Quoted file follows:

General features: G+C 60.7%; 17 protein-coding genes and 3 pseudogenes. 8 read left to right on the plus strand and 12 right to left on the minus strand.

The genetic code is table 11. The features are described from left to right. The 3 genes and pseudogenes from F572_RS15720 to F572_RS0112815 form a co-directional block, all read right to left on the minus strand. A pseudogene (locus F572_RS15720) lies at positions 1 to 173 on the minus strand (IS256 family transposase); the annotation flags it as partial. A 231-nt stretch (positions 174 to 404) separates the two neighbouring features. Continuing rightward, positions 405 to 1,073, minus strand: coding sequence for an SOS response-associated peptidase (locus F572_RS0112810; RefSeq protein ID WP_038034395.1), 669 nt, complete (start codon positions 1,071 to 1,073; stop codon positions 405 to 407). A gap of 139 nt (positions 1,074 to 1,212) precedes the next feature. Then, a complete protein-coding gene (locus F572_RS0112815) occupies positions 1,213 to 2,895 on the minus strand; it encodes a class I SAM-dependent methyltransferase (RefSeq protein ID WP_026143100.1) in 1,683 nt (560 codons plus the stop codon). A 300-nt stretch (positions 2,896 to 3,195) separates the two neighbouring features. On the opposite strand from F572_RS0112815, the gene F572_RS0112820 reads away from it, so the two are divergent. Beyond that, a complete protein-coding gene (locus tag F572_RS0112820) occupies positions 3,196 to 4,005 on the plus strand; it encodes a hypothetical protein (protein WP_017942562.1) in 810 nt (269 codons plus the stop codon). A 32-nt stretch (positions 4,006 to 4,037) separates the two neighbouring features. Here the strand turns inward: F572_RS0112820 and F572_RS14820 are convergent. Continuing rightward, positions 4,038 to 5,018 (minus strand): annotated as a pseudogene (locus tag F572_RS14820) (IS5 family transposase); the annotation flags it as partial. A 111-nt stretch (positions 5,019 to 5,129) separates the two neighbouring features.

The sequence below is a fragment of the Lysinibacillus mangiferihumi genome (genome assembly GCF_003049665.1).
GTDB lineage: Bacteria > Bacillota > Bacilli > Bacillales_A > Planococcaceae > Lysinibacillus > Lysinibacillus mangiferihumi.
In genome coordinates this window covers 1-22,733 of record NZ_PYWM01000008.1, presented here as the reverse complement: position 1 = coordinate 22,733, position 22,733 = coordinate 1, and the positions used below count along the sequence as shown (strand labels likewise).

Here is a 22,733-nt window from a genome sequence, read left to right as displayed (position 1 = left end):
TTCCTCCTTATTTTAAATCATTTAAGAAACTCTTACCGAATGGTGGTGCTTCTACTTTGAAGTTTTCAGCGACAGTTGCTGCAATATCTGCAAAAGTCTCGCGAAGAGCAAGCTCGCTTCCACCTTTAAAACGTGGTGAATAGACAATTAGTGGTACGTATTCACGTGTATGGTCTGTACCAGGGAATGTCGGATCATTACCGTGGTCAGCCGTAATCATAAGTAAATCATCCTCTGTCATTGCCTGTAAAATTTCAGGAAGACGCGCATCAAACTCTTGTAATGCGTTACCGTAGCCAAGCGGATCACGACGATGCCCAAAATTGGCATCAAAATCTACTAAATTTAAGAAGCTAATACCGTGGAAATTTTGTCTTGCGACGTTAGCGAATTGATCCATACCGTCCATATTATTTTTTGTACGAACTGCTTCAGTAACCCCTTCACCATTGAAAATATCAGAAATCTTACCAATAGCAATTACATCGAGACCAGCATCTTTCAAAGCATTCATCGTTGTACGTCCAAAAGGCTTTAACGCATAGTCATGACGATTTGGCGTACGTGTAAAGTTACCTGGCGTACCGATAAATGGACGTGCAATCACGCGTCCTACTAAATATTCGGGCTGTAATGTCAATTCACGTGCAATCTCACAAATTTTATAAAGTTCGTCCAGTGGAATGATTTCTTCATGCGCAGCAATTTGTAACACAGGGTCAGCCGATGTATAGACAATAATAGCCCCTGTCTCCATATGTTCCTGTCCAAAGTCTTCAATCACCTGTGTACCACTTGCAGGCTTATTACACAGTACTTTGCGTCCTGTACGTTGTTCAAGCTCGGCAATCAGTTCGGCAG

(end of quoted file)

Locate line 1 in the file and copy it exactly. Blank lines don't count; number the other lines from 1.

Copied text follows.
General features: G+C 60.7%; 17 protein-coding genes and 3 pseudogenes. 8 read left to right on the plus strand and 12 right to left on the minus strand.